Mike: Yeah. What would you say . . . not necessarily what you did but what you would do if you had to do it all over again. In terms of, what are some of the first positions . . . let’s say it this way, what are some of the first positions that you think a typical real estate investor needs to fill if they’re looking to grow?
Gabriel: First, I would fill . . . I mean, you want to fill from an economic perspective, just fill the less-paying roles. I mean, like, marketing, if you have a marketing department, I’m sure you need to, A, gather leads and put leads into an Excel or into your CRM or however you’re tracking that. Someone needs to do that. You can hire a VA for that. That’s a $5 to $6 an hour job. Don’t spend your time on that.
If you’re stuffing envelopes on stuff like that and dropping off the stuff at the post office, that’s a $10 job, $12 an hour job, you shouldn’t be doing that. Spend the money. Now, if you don’t have a job and you don’t have any income, that’s a different story. But when we first started, I always budgeted from my income at least a certain amount of money that I knew I could consistently spend over time, regardless if no money came in, I knew that I can spend 500 bucks a month or 800 bucks a month no matter what. And I would be committed to spending that regardless of whatever came in so that way I can start getting stuff done without me doing everything.
So you’ve got to outsource basic stuff in the marketing as you grow. I see all these real estate investors that are . . . there’s a lot of real estate investors are doing pretty good amount of volume. There are real estate investors who are doing 30, 40, 50 deals a year and they’re answering the phones. Like, that’s crazy. You shouldn’t be answering the phones. You should have somebody answering the phones for you. That’s a $12, $15 hour job. When you find somebody really, really good and they’re great, give them a raise.
All the admin stuff on the back end, bookkeeping, you shouldn’t be doing that. That’s a cheap job. You shouldn’t be doing transaction coordination, that’s also someone you can find relatively cheap. And then the bigger hires come on dispositions and acquisitions as you go to and I think you basically have to look at every mark is going to be a little bit different. And what I found is you want to look at, “Okay. What are you going to pay that person? How much is it going to cost to actually get someone to do that?”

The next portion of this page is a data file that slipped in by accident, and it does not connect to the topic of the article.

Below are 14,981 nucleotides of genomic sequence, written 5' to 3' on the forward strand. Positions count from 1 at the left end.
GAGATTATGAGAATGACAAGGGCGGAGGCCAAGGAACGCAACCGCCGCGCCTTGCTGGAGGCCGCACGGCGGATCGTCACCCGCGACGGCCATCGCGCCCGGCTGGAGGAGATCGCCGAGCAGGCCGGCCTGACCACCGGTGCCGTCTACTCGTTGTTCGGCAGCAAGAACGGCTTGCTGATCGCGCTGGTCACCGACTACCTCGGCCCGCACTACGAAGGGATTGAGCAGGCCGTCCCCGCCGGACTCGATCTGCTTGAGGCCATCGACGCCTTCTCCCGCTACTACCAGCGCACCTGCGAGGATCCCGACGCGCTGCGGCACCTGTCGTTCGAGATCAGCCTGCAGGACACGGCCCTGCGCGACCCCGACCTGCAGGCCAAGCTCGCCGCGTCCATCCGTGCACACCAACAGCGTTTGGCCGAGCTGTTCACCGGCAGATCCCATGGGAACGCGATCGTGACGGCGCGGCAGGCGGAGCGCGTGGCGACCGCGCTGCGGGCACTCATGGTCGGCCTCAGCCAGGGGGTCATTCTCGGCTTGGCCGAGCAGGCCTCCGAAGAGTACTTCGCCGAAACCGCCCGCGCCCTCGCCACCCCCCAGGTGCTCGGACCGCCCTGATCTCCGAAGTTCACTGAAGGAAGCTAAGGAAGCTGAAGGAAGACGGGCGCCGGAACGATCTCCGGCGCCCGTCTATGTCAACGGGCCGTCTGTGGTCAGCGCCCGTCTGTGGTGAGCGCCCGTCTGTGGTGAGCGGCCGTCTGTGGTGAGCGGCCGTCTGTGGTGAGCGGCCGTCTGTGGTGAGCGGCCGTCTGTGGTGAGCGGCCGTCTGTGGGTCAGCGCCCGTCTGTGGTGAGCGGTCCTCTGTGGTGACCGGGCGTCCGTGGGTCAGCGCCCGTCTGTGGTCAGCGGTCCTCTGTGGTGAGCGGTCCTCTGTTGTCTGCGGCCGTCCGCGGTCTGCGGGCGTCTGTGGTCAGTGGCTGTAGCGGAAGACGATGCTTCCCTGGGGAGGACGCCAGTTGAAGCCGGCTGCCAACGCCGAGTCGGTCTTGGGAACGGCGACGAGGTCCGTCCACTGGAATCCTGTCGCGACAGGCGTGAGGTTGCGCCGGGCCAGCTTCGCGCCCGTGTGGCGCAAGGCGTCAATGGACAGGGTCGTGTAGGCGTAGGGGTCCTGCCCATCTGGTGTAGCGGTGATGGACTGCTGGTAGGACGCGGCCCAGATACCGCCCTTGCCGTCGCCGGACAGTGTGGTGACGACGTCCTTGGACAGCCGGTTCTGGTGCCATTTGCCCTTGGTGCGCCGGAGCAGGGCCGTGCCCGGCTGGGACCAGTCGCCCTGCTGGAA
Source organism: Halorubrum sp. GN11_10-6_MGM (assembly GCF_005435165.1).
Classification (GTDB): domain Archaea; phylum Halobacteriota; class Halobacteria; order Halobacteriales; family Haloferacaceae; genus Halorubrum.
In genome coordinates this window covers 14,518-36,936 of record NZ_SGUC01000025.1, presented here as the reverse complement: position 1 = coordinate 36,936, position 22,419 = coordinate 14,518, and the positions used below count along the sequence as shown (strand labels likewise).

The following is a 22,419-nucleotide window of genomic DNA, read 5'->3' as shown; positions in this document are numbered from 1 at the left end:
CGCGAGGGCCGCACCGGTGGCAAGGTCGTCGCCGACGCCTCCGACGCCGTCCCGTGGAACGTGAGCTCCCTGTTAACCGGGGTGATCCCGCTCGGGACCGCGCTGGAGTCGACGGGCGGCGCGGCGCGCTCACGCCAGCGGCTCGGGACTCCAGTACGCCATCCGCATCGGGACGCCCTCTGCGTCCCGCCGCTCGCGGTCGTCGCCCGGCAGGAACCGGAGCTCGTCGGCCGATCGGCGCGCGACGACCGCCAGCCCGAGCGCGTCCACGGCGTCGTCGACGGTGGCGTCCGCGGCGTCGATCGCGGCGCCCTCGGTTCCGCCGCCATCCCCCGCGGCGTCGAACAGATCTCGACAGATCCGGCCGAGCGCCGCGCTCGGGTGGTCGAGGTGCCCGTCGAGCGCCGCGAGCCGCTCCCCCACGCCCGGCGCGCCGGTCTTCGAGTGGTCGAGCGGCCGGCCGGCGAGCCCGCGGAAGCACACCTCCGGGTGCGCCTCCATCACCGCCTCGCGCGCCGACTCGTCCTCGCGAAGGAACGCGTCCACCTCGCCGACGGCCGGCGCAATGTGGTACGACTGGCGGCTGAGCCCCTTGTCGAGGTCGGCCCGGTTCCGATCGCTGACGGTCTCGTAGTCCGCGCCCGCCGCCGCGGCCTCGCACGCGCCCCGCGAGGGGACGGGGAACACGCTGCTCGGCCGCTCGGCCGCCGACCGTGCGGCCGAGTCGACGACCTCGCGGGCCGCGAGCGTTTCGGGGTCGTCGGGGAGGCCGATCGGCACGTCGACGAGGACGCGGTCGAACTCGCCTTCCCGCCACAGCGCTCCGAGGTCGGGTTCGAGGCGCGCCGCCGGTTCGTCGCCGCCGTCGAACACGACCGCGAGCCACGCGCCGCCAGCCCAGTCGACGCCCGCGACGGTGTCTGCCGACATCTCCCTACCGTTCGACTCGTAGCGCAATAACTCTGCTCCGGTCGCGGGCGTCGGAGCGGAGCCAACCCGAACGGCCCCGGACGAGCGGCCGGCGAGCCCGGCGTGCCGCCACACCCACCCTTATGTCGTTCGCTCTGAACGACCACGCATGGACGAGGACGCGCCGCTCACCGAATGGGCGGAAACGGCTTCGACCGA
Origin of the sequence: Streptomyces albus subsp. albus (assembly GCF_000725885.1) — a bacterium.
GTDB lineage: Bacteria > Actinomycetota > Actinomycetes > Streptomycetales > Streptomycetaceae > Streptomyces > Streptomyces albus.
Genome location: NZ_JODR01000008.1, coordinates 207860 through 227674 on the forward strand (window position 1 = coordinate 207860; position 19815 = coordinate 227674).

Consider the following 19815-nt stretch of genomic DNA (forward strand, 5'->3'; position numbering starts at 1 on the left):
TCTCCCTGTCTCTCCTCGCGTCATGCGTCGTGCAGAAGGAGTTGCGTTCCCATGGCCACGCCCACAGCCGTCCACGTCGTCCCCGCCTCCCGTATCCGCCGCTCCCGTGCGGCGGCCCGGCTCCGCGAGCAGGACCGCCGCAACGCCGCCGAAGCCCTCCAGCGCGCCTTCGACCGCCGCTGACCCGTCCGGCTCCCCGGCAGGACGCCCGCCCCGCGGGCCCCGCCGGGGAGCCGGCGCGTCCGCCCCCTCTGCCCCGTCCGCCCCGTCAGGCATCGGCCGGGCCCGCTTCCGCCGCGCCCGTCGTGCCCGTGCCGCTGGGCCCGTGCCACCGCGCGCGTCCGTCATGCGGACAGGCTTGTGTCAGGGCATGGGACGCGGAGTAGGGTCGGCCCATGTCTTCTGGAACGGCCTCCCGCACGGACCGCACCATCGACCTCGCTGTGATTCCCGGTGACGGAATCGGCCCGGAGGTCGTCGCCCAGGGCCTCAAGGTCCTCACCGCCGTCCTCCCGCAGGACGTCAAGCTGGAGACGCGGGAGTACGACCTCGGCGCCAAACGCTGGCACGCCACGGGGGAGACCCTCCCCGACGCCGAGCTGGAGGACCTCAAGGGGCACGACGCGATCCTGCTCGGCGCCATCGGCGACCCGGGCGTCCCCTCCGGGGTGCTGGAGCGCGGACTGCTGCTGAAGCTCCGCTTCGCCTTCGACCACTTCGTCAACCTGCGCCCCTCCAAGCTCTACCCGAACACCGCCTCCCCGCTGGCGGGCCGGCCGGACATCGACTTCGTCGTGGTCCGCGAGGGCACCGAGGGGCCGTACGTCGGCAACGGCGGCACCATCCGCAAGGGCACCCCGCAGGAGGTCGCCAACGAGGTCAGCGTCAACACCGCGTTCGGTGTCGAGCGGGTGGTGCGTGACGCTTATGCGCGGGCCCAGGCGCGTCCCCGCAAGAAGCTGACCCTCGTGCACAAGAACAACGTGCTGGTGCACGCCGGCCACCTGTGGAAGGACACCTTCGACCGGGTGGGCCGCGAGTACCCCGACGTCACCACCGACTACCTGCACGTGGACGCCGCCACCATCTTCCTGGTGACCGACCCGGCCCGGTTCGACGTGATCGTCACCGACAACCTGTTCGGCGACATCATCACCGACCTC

If you’re going to pay commission base, what’s your average profit per deal? Your average profit is 10 grand, will somebody be comfortable . . . if you’re doing two deals a month, is that enough money to motivate someone to work for you full-time? If it’s not, then you probably got to scale up a little bit more. If it is, then you’re ready. Get someone onboard. And that person can do a lot more than two deals a month, so now you’re in better shape now to be able to scale because now you’re not doing everything. You have people doing them.
Mike: Yeah. I’ve had that exact conversation a lot of times. A lot of times I think folks look at, especially those that are thinking about bringing on an acquisitions person, their first thought is, “Well, what do you pay your acquisitions person?” And that differs. People pay 10%, people pay 15%. If they’re totally variable compensation. But yeah, you’re right, just hypothetical numbers here. If your average gross margin on the deal was 10 grand, and you’re doing 2 deals a month, your buyer, your acquisitions person is making 3,000 a month, 36,000 a year. So are you going to find a great, dedicated salesperson to work for you for $36,000 a year? Probably not, right?
So, I think sometimes you have to look at one thing is if you could help that person make $80,000 a year, you’ve got to find somebody that is happy with that. When you find somebody that’s like, “Well, I’m used to making a quarter million dollars a year,” that’s probably not going to be a great acquisitions person for you because they’re probably going to be disappointed, because they won’t have the capacity probably to buy at that level. But I think it’s important to think about, one is, if I had a full-time person and they have the capacity to buy five or six deals a year, what would that do for me? And then can I afford the advertising to feed that monster now, right?
Gabriel: Right.